The training environment and resources at the applicant university are superb and are supplemented by a collaborating clinical institution. Reviewers considered the integration between stem cell biology, bioengineering and medicine a strength of the program. Although not described in detail, imaging training is included in the program, adding another dimension emphasizing clinical translation. In addition, the availability of electives in law, ethics and humanities related to stem cell issues enhances the program as a whole. To this effect, two pre-JD fellows are included. The usual seminars, yearly retreat and symposia round out the training of the scholars.
In spite of the overall educational strengths of the program, the required Stem Cell Biology and Regenerative Medicine course was considered a weakness. No description is given of the topics to be covered, rather the content will change to reflect the current literature and the fellows’ interests. The course apparently will meet only once per month, and overall appears to be more like a journal club than a well thought out course. A unique strength of the program is the placing of trainees within a clinical pediatrics environment, although one reviewer expressed concern whether the clinical fellows will be on a trajectory to emerge as leading clinician-scientists in stem cell research, since it was not clear whether they would engage in basic science at the applicant institution.
The current Program Director (PD) will continue in this position, he/she is well qualified and the overall team has nice breadth of expertise and perspectives. The PD is aided by an Associate PD from the collaborating clinical institution, who is responsible for all aspects of the clinical fellows program. The steering committee consists of strong faculty at the various institutions. These team members have been working together well during the previous funding period as evidenced by the success of the program. The degree of assessment of trainees’ progress by the program leadership could be stronger. All scholars will meet individually with the PD at the midpoint of their annual appointment period. Scholars will present their work once yearly at the annual retreat, but no written reports are required for the scholars program. Faculty mentors will be monitoring individual trainees within the context of their laboratories.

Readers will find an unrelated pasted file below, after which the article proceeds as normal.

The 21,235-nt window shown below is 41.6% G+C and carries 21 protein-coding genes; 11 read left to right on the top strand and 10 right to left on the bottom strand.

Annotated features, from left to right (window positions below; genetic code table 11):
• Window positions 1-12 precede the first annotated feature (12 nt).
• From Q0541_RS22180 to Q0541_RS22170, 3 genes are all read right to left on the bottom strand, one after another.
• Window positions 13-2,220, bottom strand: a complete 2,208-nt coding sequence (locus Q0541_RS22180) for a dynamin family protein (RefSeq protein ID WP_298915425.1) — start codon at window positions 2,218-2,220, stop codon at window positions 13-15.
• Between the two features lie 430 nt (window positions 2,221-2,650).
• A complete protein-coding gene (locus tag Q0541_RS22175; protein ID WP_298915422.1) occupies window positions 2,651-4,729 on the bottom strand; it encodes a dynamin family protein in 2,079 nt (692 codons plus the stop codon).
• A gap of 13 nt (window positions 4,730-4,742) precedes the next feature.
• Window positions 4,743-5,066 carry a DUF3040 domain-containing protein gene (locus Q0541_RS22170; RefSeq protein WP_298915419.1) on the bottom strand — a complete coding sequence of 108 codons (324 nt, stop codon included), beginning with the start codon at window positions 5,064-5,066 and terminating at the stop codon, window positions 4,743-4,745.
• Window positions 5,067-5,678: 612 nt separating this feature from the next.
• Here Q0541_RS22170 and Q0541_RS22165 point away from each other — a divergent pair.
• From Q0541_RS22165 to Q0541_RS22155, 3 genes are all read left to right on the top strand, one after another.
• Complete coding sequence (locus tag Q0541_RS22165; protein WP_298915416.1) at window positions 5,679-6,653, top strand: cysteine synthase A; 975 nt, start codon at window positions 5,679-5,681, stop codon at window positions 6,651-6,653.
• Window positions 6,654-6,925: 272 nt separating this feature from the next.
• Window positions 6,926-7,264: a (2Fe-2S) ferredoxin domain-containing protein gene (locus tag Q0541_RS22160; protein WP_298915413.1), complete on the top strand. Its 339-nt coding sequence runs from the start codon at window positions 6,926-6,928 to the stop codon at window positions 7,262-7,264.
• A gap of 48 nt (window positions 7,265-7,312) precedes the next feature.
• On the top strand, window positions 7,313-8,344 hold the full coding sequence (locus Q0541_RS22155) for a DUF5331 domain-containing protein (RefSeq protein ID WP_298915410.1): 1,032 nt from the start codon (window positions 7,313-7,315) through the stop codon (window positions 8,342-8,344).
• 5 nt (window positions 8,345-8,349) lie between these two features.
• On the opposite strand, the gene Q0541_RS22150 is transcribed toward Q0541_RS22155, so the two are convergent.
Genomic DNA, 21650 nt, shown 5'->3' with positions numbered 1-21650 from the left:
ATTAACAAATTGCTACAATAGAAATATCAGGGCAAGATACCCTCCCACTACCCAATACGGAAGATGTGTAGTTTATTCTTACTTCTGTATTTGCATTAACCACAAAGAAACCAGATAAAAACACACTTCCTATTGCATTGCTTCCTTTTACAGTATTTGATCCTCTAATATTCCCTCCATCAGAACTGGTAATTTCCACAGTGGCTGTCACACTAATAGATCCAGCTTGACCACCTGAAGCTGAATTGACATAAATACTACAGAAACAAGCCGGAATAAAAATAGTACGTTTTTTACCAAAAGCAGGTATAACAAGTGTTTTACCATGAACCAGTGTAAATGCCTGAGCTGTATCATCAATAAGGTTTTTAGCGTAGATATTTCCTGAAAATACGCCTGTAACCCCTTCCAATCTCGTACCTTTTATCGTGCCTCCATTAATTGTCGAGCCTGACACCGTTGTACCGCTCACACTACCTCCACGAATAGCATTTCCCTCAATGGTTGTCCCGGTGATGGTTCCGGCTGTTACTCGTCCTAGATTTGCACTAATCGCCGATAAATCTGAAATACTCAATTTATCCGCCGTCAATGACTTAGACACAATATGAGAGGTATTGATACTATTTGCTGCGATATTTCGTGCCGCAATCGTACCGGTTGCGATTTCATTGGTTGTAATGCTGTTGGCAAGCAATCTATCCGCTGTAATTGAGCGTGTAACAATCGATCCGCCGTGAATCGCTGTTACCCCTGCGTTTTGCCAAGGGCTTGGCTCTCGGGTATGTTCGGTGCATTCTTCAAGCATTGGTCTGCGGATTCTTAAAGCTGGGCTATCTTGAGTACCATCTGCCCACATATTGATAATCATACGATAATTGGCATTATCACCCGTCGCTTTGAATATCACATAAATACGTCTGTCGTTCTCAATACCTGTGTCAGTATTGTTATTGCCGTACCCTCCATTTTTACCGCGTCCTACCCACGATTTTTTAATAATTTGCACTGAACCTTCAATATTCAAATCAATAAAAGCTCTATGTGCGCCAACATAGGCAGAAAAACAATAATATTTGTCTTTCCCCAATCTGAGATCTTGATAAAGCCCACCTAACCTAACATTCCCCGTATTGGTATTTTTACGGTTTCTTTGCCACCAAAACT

Approximately 40 mentors are involved in this training program. They all appear to be well-versed in mentoring given the number of past trainees. The pool of clinician-scientists for mentoring the Clinical Fellows is very solid but not as large or robust as in some other programs.
There is a strong base of training programs and training experience at the applicant institution. The 3-year CIRM comprehensive training program already in place has successfully produced several trainees, giving reviewers confidence that the proposed program is likely to succeed. Competition to get into the program is increasing, and thus the demand is present to support the increased number of slots requested. The existing scholars in this program have published in top tier journals. The applicant institution runs outreach programs for summer research opportunities for undergraduates across the US. The institution has a very good diversity record, and of the 22 CIRM scholars appointed to date, 4 are from underrepresented groups in science.
The research and intellectual environment at the applicant university is outstanding. In addition, it has significantly invested in stem cell research on campus. There already is substantial cohesion among different stem cell scientists, as evidenced by the previous CIRM comprehensive training grant round. Many investigators participating the training program are leaders in their field.